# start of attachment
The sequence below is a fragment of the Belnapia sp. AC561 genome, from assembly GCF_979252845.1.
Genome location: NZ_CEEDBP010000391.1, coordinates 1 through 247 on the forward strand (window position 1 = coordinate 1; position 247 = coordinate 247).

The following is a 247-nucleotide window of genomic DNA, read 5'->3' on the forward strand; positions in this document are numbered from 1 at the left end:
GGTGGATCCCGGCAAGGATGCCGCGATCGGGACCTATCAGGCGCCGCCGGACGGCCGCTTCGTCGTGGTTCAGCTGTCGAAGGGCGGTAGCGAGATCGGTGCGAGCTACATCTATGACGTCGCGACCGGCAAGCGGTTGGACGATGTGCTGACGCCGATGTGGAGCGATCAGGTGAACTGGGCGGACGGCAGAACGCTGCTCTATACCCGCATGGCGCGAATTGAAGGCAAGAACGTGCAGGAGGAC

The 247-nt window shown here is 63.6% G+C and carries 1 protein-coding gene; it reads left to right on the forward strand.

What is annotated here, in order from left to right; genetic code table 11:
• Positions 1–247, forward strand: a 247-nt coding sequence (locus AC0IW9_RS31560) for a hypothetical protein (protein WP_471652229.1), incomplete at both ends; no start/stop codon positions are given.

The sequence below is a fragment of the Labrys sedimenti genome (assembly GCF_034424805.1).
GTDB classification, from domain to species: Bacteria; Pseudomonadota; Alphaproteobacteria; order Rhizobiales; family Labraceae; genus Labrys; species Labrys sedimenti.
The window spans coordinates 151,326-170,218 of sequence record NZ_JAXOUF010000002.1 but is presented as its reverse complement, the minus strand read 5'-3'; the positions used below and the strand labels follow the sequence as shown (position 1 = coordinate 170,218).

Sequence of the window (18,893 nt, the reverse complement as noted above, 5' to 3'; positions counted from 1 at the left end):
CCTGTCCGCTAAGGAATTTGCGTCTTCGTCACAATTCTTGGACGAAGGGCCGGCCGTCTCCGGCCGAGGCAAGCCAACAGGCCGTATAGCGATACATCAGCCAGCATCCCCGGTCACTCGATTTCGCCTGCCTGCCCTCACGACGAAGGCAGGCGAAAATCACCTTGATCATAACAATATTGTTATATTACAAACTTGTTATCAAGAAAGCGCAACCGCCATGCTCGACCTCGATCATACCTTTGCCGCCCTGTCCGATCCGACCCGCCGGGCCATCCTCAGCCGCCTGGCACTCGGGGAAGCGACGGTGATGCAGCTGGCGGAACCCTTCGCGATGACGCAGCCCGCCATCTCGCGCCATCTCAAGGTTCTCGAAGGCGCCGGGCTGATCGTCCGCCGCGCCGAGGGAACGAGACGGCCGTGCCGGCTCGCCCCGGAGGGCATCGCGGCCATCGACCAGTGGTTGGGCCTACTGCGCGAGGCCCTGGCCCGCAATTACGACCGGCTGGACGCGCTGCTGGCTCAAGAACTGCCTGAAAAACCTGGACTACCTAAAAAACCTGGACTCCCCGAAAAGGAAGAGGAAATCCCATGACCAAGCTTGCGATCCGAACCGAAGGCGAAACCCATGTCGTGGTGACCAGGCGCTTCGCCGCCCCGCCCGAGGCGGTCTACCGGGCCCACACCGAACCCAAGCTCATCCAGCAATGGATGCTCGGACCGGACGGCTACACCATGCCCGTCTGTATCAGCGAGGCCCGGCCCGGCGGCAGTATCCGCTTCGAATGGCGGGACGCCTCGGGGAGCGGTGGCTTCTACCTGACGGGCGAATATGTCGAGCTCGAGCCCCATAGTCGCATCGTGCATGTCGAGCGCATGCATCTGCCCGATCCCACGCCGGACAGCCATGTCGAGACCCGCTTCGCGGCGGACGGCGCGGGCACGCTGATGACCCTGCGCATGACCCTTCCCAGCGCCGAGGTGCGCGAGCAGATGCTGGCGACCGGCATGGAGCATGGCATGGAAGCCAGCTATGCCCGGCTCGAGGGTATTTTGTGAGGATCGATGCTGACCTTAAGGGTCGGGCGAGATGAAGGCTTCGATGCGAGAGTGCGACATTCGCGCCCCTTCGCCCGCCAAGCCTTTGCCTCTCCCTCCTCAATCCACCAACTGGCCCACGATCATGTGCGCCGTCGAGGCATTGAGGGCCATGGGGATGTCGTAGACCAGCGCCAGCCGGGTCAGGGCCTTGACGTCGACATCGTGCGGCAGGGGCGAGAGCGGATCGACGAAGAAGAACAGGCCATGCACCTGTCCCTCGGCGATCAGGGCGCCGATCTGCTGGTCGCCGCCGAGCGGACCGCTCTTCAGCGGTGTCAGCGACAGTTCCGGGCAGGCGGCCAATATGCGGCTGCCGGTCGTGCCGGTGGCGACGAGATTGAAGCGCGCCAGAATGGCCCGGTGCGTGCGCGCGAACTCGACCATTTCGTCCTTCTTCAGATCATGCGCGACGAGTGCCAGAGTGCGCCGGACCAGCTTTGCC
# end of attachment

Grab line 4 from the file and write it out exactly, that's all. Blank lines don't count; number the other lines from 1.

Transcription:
GGTGGATCCCGGCAAGGATGCCGCGATCGGGACCTATCAGGCGCCGCCGGACGGCCGCTTCGTCGTGGTTCAGCTGTCGAAGGGCGGTAGCGAGATCGGTGCGAGCTACATCTATGACGTCGCGACCGGCAAGCGGTTGGACGATGTGCTGACGCCGATGTGGAGCGATCAGGTGAACTGGGCGGACGGCAGAACGCTGCTCTATACCCGCATGGCGCGAATTGAAGGCAAGAACGTGCAGGAGGAC